As usual, I was taking some time to reflect on some things going on in my life – trying to gain some clarity and insight so that I might develop a plan for forward motion.

It was interesting because as I was thinking about things, a past conversation came to mind…and with it some painful truths.

I was living upstate New York at the time.  While I was in the City visiting family, a very good friend of mine  – let’s call him Bomber – (whom I’ve known since I was about six and he was seven) came by my grandmother’s house to see me.

Just like old times, I went inside and grabbed us a couple of drinks and we sat out on the stoop and talked.  We talked for hours about everything – life, love, politics, how much our ‘hood had changed.  And then he asked me the ultimate question: OK, what are you doing here?

Not fully understanding his meaning I gave the only answer that made sense to me at the moment, “I’m visiting. It’s a long weekend, so Hubby and I decided to drive down. I don’t get it,” I continued when he started shaking his head in disbelief.

It was a gesture I’d come to know too well in our years of friendship: how can someone so smart be so slow?

“No mama, what are you doing here? Like this?  Our lives are nothing alike.  I dropped out of school in seventh grade and you got your masters.  I think I’ve volunteered like four times in my life, you help people all the time.  I never left the ‘hood, you move like every year.  You got married, you make good money.  How did you get here? We got the same problems. How the hell did that happen?’

I had to admit, Bomber had a point.

Throughout our conversation we shared what bumps we’d hit along life’s hiking path.  We talked about our money issues, housing issues, relationship woes and downright stupid choices.  But what he couldn’t understand was how I had made so many different choices and still landed in exactly the same place as he did.  It went against everything we knew.  When two people do two very different things, they should get very different outcomes.Well…not exactly.

You see, Bomber and I had indeed made different choices in our lives, but we had something very important in common – we thought very similarly of ourselves.   Bomber will be the first to admit that his choices in life reflected his poor sense of self-perception. Me, on the other hand. Growing up, I always talked tough and walked tough, but I spent most of my younger years trying to outrun rejection and abandonment. In fact, the only real difference between us was that the poor choices I made were so private and subtle I often missed them myself.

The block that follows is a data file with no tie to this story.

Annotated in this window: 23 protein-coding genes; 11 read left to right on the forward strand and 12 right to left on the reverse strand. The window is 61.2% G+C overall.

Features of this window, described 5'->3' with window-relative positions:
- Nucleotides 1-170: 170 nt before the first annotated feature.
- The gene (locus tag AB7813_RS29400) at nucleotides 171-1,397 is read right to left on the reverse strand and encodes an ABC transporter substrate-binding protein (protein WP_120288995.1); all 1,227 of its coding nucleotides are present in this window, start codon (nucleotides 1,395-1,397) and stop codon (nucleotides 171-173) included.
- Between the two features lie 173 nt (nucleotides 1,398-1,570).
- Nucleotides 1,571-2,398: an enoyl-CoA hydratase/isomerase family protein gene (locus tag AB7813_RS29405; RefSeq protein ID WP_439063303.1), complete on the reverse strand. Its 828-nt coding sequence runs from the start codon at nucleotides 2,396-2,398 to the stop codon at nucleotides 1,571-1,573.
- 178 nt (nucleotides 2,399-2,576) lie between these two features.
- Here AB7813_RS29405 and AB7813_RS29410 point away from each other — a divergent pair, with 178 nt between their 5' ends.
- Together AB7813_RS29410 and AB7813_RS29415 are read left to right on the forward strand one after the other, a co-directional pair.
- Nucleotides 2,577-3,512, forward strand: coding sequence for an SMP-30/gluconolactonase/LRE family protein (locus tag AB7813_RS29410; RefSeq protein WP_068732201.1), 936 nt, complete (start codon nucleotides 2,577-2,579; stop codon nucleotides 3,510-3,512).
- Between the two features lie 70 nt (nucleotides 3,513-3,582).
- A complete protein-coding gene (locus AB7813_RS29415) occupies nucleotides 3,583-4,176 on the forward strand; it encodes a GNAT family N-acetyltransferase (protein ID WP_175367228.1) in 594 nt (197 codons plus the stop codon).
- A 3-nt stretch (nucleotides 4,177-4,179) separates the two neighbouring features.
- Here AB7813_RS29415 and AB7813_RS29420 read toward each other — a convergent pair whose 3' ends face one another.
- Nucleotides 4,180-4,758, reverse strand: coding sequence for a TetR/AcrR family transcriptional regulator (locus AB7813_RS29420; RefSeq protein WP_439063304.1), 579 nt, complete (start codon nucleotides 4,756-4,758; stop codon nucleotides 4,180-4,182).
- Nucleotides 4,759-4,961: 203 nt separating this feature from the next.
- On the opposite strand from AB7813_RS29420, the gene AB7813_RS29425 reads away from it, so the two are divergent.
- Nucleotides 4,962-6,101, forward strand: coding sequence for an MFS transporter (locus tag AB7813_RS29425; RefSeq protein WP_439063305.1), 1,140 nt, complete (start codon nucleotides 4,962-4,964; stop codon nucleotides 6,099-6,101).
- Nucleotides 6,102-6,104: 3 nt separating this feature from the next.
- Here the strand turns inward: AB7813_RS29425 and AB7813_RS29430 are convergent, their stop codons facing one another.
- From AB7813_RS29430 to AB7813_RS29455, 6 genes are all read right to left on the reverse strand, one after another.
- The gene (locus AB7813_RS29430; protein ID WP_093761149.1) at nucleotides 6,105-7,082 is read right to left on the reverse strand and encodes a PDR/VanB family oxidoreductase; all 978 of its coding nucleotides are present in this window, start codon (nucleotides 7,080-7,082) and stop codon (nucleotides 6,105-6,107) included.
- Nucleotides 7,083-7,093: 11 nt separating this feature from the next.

That’s how I’d gotten there.  I didn’t believe that I deserved all the things I desired.  I honestly felt that if I took care of myself I was selfish, if I asked for nice things I was greedy, and God-forbid I want someone to love me wholly and completely (mind, body and soul)…well, that just made me a needy, neurotic, nymphomaniac!

I seriously thought these things about myself.  It’s sad to know just how much pain I was in back then, but it’s laughable to consider how I viewed myself.

Oh, c’mon – I can’t be the only one.  How many times have you thought something about yourself that you just HAD TO laugh at later because you realized just how ludicrous you must have sounded (if you ever told anyone aloud) or just how disturbed you must have been to be around someone who might have actually agreed with you!

So – you know it always comes down to this – how did you get here?  How did you get where you are today?  Whether you absolutely love it or you loathe your current space with ever fiber of your being?  How did you get there?

When did you make the decision that this is where you were going to be? Who/what brought you here?  Did you have a revelation (are you still waiting for it)? Is there something you wish you could do differently (or do again)?

Consider this – my friend asked me this question almost three years ago.  For three years this question has haunted me, taunted me and kept me up at night.  I didn’t have an answer.  At the time, I had no earthly idea how the hell I had gotten where I was – I was too busy doing precisely what had gotten me there in the first place.

It was not until almost a year ago, when some overhauls took place in my personal life that I started to take inventory of my own actions. If time is currency and energy is an investment I was putting all my currency into the wrong things because my return was god-awful!

It’s usually at those moments, at those points, when you realize something different needs to happen.  It’s usually when you feel at your absolute worst, when you say “I have to do something,” that you suddenly realize that you’ve been doing something…you need to do something else.

Take some time today, tomorrow, at any point this week and ask yourself: How did I get here? If you’re where you want to be – great…if not, consider doing something (else) about it.  Wishing you great luck in everything.

mz. iscis malone